Productivity is a surprisingly vague term given its importance in economics. The essence of productivity is as follows: when an industry or an economy is more “productive”, it can make more output with the same amount of input.The point missed here is that productivity makes the cake bigger, fighting over how to cut it up-which is what issues like equality, fairness, justice, etc basically amount to-makes it smaller. The real question then is basically, Do you want the same share of a bigger cake or a larger share of a smaller cake?
This definition indicates that productivity isn’t a goal in itself. The goal of policy should be to support domestic economic activity (efficiency), while ensuring that the other issues that society values (equality, fairness, justice, etc) are taken into account. The purpose of an elected government is to balance the often competing goals on the basis of what it appears society wants.
History teaches us a few things, productivity makes a country wealthier, takes people out of poverty and makes most people better off. Making the cake bigger has real benefits to people. With regard to wages and productivity Paul Krugman has written,
Economic history offers no example of a country that experienced long-term productivity growth without a roughly equal rise in real wages. In the 1950s, when European productivity was typically less than half of U.S. productivity, so were European wages; today average compensation measured in dollars is about the same. As Japan climbed the productivity ladder over the past 30 years, its wages also rose, from 10% to 110% of the U.S. level. South Korea's wages have also risen dramatically over time. ("Does Third World growth hurt First World Prosperity?" Harvard Business Review 72 n4, July-August 1994: 113-21.)From a paper by Martin Feldstein, Professor of Economics, Harvard University and President and CEO of the National Bureau of Economic Research [he has since retied from the NBER post], given to the American Economic Association on January 5, 2008 we see more evidence on the relationship between productivity and wages. The paper is entitled "Did Wages Reflect Growth in Productivity?" Feldstein writes,
The level of productivity doubled in the U.S. nonfarm business sector between 1970 and 2006. Wages, or more accurately total compensation per hour, increased at approximately the same annual rate during that period if nominal compensation is adjusted for inflation in the same way as the nominal output measure that is used to calculate productivity.and later he says
More specifically, the doubling of productivity represented a 1.9 percent annual rate of increase. Real compensation per hour rose at 1.7 percent per year when nominal compensation is deflated using the same nonfarm business sector output price index.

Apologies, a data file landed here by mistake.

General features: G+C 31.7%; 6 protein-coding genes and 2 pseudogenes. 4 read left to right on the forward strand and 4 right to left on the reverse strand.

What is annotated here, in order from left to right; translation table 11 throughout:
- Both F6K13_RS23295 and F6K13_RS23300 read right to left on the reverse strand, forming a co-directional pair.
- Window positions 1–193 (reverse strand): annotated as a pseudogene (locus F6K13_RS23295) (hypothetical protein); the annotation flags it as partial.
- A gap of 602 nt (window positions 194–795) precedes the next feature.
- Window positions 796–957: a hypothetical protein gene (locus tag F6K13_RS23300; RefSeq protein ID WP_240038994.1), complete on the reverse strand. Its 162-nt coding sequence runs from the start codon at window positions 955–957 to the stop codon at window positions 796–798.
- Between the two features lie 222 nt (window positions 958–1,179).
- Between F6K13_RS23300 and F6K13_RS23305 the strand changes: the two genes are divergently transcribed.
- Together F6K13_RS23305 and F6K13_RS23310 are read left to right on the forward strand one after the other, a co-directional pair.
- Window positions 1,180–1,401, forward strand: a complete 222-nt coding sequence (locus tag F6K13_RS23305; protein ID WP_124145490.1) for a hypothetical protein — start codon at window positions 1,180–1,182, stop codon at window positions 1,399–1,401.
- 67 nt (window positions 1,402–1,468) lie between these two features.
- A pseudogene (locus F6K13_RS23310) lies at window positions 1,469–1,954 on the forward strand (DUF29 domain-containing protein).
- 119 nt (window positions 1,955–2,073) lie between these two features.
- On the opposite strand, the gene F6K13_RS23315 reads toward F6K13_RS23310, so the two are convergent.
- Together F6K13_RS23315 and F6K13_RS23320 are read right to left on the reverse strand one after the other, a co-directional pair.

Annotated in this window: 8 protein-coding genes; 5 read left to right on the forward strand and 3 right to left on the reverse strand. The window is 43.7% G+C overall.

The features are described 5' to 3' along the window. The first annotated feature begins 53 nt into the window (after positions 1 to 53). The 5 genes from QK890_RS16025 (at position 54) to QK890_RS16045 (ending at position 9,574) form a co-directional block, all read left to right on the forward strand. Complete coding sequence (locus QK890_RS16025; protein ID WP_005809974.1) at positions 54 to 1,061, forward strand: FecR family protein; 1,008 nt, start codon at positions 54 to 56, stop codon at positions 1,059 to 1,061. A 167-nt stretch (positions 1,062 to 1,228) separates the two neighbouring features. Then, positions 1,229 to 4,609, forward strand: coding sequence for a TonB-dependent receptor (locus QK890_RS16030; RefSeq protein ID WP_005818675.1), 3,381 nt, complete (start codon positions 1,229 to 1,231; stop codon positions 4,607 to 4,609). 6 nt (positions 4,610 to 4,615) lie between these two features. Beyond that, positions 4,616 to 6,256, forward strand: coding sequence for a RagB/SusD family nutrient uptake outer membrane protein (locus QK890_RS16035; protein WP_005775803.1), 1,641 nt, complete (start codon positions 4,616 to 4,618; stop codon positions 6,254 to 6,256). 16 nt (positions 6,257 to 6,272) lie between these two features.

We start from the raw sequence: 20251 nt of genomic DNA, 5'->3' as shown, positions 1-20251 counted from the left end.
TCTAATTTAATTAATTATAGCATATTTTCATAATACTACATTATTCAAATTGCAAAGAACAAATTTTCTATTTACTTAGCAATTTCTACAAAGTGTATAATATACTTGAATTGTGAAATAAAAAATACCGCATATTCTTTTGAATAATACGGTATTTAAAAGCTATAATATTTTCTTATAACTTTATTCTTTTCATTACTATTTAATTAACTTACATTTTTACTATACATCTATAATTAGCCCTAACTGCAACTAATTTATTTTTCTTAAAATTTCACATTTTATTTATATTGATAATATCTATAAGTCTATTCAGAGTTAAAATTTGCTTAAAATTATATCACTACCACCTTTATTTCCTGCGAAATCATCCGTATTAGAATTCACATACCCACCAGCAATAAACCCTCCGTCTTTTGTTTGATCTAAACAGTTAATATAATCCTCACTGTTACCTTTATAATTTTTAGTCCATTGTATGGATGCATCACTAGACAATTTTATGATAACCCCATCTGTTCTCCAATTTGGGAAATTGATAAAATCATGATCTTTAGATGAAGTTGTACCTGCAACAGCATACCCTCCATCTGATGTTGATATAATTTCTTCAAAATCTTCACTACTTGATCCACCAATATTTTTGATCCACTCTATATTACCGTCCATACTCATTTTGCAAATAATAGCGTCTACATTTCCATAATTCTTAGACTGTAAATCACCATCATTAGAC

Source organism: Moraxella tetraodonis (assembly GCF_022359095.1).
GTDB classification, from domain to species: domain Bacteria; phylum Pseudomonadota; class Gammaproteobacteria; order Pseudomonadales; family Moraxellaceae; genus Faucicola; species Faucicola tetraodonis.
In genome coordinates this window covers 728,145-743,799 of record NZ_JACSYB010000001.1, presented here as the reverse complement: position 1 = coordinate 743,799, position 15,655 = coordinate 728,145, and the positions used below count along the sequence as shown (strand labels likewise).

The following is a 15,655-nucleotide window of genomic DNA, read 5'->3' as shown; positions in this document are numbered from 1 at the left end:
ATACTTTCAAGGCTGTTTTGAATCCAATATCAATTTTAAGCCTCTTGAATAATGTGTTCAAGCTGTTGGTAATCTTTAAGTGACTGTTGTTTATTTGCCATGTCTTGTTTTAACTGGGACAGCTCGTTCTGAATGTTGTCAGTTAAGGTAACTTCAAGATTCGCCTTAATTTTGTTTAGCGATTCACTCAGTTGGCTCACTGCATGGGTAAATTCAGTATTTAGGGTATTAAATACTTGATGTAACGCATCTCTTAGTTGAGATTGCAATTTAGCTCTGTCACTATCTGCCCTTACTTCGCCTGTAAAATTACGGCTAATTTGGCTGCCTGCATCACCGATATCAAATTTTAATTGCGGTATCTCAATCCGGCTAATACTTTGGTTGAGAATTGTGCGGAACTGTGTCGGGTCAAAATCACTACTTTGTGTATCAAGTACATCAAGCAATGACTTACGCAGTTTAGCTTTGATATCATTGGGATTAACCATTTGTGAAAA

In the period since 2000, productivity rose much more rapidly (2.9 percent a year) and compensation per hour rose nearly as fast (2.5 percent a year).
The relation between wages and productivity is important because it is a key determinant of the standard of living of the employed population as well as of the distribution of income between labor and capital. If wages rise at the same pace as productivity, labor’s share of national income remains essentially unchanged. This paper presents specific evidence that this has happened: the share of national income going to employees is at approximately the same level now as it was in 1970.So when measured correctly, productivity and wage do roughly move together over time. For the US at least.
In other words, people have a higher standard of living because of productivity growth. The cake is bigger and thus we can have more of the things we want. Matt end his article by saying,
Both political parties are unwilling to face that, with respect to government policies, there is a fundamental trade-off between some social values (fairness, justice, etc) and the level of productive activity. This trade-off is one of the primary reasons for the existence of government – and yet neither of the political parties seem willing or able to recognise it.I'm not sure the trade-off is as large and important as Matt thinks. It is both possible and much easier to concern oneself with issues of justice and fairness when you are rich, the poor don't have time for it, they are too occupied just making ends meet. Productivity make us rich, it results in a higher standard of living for us. Doesn't sound like much of a trade-off to me.
As a result, next time we hear the government discuss the importance of productivity, or we hear some international body talk about the goal of productivity growth, let’s try not to forget that there is a trade-off – and let's ask exactly what this trade-off is.